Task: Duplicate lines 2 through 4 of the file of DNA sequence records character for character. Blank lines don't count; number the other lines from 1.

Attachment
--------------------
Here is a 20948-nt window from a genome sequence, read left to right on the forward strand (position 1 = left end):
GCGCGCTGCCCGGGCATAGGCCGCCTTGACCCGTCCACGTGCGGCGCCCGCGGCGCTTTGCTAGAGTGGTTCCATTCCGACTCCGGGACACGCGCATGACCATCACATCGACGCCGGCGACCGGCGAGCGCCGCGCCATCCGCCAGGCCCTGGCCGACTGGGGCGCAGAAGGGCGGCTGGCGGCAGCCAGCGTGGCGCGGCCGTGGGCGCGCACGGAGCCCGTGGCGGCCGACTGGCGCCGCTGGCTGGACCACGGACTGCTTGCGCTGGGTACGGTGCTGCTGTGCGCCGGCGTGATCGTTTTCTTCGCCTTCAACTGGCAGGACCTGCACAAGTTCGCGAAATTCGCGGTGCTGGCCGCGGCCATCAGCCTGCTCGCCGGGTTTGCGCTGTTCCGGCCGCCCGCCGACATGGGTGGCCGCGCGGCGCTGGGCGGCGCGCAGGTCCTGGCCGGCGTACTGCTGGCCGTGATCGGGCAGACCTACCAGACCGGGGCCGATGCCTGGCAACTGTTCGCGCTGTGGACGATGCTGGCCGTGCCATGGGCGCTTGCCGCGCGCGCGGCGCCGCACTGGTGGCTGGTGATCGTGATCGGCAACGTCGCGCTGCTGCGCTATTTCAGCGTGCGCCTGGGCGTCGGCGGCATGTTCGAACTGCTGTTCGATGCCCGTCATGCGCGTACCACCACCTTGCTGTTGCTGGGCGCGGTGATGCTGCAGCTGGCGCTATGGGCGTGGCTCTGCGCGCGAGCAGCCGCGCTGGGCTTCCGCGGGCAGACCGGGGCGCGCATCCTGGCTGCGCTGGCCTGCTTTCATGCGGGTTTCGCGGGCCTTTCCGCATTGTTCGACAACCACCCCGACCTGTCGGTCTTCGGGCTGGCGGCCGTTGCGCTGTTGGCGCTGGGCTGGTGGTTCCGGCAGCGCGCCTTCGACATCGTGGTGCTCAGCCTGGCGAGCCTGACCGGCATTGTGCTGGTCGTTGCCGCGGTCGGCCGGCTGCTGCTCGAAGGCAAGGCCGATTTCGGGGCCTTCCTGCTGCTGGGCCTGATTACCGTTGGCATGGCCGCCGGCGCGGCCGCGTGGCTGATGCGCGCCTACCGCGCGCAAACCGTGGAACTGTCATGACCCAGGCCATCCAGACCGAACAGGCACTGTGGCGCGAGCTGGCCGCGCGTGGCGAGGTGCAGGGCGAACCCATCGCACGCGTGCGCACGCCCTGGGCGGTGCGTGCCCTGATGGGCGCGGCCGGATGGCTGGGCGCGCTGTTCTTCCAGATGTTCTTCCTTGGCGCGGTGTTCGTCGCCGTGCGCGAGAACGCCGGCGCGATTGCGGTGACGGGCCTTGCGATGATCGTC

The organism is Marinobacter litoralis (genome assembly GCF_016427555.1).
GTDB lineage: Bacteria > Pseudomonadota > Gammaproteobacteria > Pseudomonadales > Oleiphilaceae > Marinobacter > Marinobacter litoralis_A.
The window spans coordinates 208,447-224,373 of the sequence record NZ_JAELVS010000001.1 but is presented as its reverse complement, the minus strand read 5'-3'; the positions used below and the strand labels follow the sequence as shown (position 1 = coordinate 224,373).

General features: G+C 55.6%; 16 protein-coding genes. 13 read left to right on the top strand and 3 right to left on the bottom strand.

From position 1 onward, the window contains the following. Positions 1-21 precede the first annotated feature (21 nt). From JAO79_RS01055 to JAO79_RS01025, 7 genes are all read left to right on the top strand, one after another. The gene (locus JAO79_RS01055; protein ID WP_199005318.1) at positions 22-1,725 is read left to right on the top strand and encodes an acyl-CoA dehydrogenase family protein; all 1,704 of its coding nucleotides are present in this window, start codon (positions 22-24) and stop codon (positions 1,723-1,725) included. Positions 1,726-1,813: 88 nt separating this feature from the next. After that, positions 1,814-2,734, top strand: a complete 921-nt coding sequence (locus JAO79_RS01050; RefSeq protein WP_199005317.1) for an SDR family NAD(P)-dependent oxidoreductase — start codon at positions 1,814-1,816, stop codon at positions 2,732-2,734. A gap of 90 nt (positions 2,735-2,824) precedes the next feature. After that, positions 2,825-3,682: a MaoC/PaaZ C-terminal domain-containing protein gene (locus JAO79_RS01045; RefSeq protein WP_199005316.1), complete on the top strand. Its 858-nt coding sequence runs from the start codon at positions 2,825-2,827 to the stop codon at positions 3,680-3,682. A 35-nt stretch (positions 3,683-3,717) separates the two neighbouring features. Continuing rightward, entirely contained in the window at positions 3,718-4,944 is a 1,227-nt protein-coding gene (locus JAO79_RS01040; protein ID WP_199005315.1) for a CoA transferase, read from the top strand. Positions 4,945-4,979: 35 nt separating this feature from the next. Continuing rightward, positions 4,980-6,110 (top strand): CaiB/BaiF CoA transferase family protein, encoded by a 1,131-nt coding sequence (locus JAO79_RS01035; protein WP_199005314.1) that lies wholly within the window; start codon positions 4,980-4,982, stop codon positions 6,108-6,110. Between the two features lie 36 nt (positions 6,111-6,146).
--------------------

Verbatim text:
GCGCGCTGCCCGGGCATAGGCCGCCTTGACCCGTCCACGTGCGGCGCCCGCGGCGCTTTGCTAGAGTGGTTCCATTCCGACTCCGGGACACGCGCATGACCATCACATCGACGCCGGCGACCGGCGAGCGCCGCGCCATCCGCCAGGCCCTGGCCGACTGGGGCGCAGAAGGGCGGCTGGCGGCAGCCAGCGTGGCGCGGCCGTGGGCGCGCACGGAGCCCGTGGCGGCCGACTGGCGCCGCTGGCTGGACCACGGACTGCTTGCGCTGGGTACGGTGCTGCTGTGCGCCGGCGTGATCGTTTTCTTCGCCTTCAACTGGCAGGACCTGCACAAGTTCGCGAAATTCGCGGTGCTGGCCGCGGCCATCAGCCTGCTCGCCGGGTTTGCGCTGTTCCGGCCGCCCGCCGACATGGGTGGCCGCGCGGCGCTGGGCGGCGCGCAGGTCCTGGCCGGCGTACTGCTGGCCGTGATCGGGCAGACCTACCAGACCGGGGCCGATGCCTGGCAACTGTTCGCGCTGTGGACGATGCTGGCCGTGCCATGGGCGCTTGCCGCGCGCGCGGCGCCGCACTGGTGGCTGGTGATCGTGATCGGCAACGTCGCGCTGCTGCGCTATTTCAGCGTGCGCCTGGGCGTCGGCGGCATGTTCGAACTGCTGTTCGATGCCCGTCATGCGCGTACCACCACCTTGCTGTTGCTGGGCGCGGTGATGCTGCAGCTGGCGCTATGGGCGTGGCTCTGCGCGCGAGCAGCCGCGCTGGGCTTCCGCGGGCAGACCGGGGCGCGCATCCTGGCTGCGCTGGCCTGCTTTCATGCGGGTTTCGCGGGCCTTTCCGCATTGTTCGACAACCACCCCGACCTGTCGGTCTTCGGGCTGGCGGCCGTTGCGCTGTTGGCGCTGGGCTGGTGGTTCCGGCAGCGCGCCTTCGACATCGTGGTGCTCAGCCTGGCGAGCCTGACCGGCATTGTGCTGGTCGTTGCCGCGGTCGGCCGGCTGCTGCTCGAAGGCAAGGCCGATTTCGGGGCCTTCCTGCTGCTGGGCCTGATTACCGTTGGCATGGCCGCCGGCGCGGCCGCGTGGCTGATGCGCGCCTACCGCGCGCAAACCGTGGAACTGTCATGACCCAGGCCATCCAGACCGAACAGGCACTGTGGCGCGAGCTGGCCGCGCGTGGCGAGGTGCAGGGCGAACCCATCGCACGCGTGCGCACGCCCTGGGCGGTGCGTGCCCTGATGGGCGCGGCCGGATGGCTGGGCGCGCTGTTCTTCCAGATGTTCTTCCTTGGCGCGGTGTTCGTCGCCGTGCGCGAGAACGCCGGCGCGATTGCGGTGACGGGCCTTGCGATGATCGTC

The organism is Marinobacter litoralis (genome assembly GCF_016427555.1).
GTDB lineage: Bacteria > Pseudomonadota > Gammaproteobacteria > Pseudomonadales > Oleiphilaceae > Marinobacter > Marinobacter litoralis_A.